BIRZEIT, May 17 — When the US$24 million (RM96.3 million) Palestinian Museum celebrates its opening tomorrow, it will have almost everything: a stunning, contemporary new building; soaring ambitions as a space to celebrate and redefine Palestinian art, history and culture; an outdoor amphitheatre; a terraced garden.
One thing the museum will not have is exhibits.
The long-planned — and much-promoted — inaugural exhibit, Never Part, highlighting artefacts of Palestinian refugees, has been suspended after a disagreement between the museum’s board and its director, which led to the director’s ouster. President Mahmoud Abbas of the Palestinian Authority and other dignitaries are expected to attend the opening ceremony, but a spokeswoman acknowledged Sunday that “there will not be any artwork exhibited in the museum at all.”
Omar al-Qattan, the museum’s chairman, said Palestinians were “so in need of positive energy” that it was worthwhile to open even an empty building. “Symbolically, it’s critical,” he said, conceding that the next phase, including the exhibits, “is the more exciting one.”
In the West Bank, where Palestinians have for years struggled to build political and civic institutions while resisting Israel’s occupation of the territory, the fate of the exhibition may say as much about the realities of Palestinian society as any art collection could. Since the signing of the Oslo peace accords with Israel in the mid-1990s, Palestinian cultural and social initiatives have often failed to gain traction and find consistent leadership.
Many Palestinian activists see the ageing Abbas, 81, and his administration as increasingly feckless in their attempts to build an effective government, but a new generation has not risen to replace them. The museum is backed by a private organisation, Taawon — Arabic for cooperation — and is not affiliated with any political entity.
Sam Bahour, a Palestinian business consultant and human rights activist, said that, considering the ossified state of many organisations in the West Bank and Gaza Strip, a manager’s being forced out could be considered a sign of institutional health, or at least lively debate. But he called the decision to open the museum without any exhibits “shocking.”
“If there’s no substance,” Bahour said, “I wouldn’t open it.”
Never Part, developed over several years by the ousted director, Jack Persekian, was to feature artistic interpretations of things like keys and photographs that Palestinians around the world have kept from the homes they fled or were forced from in what is now Israel.
Persekian, who runs an art gallery called the Al Mamal Foundation for Contemporary Art in Jerusalem, said he had agreed to leave after the museum’s senior management unceremoniously told him that it no longer favoured the project, but he said he did not know why.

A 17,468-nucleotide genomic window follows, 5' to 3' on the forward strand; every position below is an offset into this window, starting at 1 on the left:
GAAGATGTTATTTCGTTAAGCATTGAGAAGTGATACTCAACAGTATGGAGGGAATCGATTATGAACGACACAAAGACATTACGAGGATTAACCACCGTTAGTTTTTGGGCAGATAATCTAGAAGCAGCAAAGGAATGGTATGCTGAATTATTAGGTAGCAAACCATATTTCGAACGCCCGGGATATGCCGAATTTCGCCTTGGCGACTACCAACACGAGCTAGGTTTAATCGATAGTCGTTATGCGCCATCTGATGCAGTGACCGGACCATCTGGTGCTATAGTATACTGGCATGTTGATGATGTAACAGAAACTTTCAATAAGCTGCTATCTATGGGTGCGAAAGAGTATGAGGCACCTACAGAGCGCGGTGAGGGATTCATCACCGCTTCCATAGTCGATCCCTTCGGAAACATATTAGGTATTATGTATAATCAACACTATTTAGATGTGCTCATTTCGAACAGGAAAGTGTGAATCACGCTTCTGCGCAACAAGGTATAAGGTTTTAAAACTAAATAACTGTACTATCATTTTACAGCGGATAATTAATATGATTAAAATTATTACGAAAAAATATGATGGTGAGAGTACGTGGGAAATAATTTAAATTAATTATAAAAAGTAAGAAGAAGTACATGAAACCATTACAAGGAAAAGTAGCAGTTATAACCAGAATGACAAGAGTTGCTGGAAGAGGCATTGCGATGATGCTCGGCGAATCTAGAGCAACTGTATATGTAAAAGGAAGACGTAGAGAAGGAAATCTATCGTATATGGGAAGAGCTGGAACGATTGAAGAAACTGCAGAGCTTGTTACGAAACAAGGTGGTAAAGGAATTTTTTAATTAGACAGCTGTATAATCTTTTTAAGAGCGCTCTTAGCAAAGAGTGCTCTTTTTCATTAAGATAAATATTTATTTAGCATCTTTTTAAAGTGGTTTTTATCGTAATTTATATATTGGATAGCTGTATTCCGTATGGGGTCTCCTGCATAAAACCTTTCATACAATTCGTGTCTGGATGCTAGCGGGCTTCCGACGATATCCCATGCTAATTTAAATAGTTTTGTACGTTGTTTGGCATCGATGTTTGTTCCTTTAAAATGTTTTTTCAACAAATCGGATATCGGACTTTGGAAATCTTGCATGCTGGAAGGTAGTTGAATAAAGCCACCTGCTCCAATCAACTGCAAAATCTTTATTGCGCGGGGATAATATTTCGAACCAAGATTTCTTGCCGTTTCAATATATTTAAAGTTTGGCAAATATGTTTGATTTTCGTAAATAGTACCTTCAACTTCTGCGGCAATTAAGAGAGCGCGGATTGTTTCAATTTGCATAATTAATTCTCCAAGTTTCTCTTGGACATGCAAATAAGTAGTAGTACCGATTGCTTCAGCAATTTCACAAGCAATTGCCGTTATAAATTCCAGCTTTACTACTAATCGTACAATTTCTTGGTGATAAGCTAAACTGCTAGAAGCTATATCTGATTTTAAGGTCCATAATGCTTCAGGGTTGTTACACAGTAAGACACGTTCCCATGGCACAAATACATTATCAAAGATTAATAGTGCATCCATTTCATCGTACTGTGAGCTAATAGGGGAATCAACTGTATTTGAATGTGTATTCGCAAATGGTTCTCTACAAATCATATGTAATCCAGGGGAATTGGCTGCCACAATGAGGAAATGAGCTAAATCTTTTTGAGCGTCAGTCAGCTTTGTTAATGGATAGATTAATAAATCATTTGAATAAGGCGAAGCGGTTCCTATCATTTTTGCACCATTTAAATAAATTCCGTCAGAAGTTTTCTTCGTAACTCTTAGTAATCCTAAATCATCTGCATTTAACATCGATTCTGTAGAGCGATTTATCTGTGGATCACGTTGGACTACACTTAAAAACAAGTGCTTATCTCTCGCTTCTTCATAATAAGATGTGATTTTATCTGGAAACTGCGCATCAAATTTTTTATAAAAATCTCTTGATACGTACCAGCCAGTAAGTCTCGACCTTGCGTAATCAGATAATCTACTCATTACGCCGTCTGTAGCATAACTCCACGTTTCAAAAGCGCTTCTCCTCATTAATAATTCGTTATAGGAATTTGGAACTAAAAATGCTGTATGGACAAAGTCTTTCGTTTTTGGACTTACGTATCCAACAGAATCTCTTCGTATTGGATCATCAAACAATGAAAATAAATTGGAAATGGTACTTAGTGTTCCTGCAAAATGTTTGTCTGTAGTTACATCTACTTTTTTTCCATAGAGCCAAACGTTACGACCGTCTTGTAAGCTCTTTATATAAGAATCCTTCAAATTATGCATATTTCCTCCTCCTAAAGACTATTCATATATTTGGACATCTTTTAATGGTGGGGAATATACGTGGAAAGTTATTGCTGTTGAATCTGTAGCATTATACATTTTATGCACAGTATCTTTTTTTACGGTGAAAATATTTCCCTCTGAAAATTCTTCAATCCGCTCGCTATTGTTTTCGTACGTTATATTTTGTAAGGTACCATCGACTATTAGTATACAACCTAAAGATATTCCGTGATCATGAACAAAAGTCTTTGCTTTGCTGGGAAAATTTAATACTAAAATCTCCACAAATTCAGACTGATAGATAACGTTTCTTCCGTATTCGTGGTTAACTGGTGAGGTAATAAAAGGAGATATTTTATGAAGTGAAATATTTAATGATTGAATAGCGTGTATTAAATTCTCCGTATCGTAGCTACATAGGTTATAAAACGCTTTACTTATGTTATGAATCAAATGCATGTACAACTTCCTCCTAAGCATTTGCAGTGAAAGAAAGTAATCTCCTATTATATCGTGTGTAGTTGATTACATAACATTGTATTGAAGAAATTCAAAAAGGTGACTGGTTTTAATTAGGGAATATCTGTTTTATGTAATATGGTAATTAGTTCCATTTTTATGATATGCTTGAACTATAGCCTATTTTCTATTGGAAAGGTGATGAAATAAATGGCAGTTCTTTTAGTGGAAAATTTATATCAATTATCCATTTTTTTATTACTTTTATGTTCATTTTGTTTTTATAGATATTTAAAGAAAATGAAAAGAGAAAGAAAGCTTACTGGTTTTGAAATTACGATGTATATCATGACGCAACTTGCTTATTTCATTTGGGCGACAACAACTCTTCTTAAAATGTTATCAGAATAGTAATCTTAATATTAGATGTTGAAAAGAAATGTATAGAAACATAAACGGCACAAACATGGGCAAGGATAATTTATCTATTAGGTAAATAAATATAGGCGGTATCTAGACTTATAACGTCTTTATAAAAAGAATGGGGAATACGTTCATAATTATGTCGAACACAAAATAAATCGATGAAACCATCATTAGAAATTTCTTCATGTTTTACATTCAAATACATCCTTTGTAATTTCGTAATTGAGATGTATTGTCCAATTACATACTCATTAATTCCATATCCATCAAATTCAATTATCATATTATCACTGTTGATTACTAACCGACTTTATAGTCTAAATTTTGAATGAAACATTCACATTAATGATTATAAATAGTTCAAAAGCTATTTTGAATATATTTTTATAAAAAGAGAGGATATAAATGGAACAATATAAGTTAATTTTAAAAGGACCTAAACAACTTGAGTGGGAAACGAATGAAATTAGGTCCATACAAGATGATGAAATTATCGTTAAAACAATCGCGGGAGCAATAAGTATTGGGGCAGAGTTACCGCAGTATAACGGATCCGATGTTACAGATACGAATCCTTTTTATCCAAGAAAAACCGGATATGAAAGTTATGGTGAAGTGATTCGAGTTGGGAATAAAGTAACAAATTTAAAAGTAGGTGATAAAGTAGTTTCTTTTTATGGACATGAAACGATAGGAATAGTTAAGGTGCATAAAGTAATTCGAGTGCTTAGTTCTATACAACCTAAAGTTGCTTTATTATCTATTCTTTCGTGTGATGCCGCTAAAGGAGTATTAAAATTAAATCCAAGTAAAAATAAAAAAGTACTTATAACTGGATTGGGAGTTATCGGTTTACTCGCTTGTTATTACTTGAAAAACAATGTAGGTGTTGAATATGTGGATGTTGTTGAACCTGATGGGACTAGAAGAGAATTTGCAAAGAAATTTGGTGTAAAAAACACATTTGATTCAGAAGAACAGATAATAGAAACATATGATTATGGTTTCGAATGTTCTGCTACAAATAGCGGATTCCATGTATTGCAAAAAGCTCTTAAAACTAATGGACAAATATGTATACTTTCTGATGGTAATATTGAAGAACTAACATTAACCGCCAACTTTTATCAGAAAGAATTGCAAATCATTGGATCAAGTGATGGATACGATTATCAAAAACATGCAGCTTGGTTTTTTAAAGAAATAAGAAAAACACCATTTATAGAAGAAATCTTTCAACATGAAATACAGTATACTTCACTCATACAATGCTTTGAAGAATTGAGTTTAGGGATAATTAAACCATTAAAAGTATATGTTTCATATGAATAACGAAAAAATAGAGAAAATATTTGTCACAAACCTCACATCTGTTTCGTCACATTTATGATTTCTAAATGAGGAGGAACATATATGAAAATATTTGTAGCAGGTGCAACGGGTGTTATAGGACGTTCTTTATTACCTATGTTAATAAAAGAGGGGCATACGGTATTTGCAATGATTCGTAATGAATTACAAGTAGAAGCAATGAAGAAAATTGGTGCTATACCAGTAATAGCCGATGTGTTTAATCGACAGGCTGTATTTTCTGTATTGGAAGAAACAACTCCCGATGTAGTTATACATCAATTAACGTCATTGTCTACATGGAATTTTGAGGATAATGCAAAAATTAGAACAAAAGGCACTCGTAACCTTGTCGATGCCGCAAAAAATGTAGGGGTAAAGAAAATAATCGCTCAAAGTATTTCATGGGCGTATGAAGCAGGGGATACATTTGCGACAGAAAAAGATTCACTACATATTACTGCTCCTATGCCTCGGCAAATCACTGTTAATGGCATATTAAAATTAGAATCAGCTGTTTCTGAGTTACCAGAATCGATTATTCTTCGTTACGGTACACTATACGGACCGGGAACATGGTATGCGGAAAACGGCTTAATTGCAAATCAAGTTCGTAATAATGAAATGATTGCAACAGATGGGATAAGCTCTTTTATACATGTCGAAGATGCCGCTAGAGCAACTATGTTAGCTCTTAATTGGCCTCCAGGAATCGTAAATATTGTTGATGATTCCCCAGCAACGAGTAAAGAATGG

“I can’t fathom what happened,” he said, offering a succinct description of the result of his work for the museum: “Waste.”
Qattan, the museum chairman, said that his team had decided that Persekian had not sufficiently built expertise among staff members during his tenure of 3 1/2 years, and that outside artists had criticised his conception of the exhibition.
“We didn’t feel that what was delivered was up to scratch,” Qattan said.
Although there are a number of what Bahour called “niche museums” in the West Bank and Gaza, the Palestinian Museum would be the largest institution of its kind.
The building, designed by Heneghan Peng, an architectural firm in Dublin, will host the high-profile opening ceremony a few days after the 68th anniversary of what Palestinians call the Nakba, or catastrophe — essentially, Israel’s founding and the conflict that followed, which displaced hundreds of thousands of Palestinians.
The spokeswoman said the ceremony was only to celebrate the completion of the building. She said it would be open to the public, free of charge, starting June 1, though it is unclear what will be inside to look at.
The museum announced in a news release this month that it had named a new director, Mahmoud Hawari, who it called “the lead curator at the British Museum” and a specialist in early Islamic art, architecture and archaeology, among other topics.
A spokeswoman for the British Museum would not confirm that Hawari held the position of lead curator there, saying only that “he was a visiting academic at the British Museum.” A spokeswoman for Taawon said on Monday morning that the information in the release was based on a curriculum vitae that Hawari had provided.
In the news release by the Palestinian museum, Hawari said it would be an institution that “links Palestinians together, at home and in exile, wherever they may live.”
Qattan said future exhibitions might explore the cultural meaning of martyrdom, the debate over which people inhabited the area first — and whether that question makes historical sense — as well as the more recent departures of religious and ethnic minorities.
“If we as an independent institution can’t tread into these tricky areas, then who is going to?” Qattan said. “Nobody is. That’s the power of culture.” — The New York Times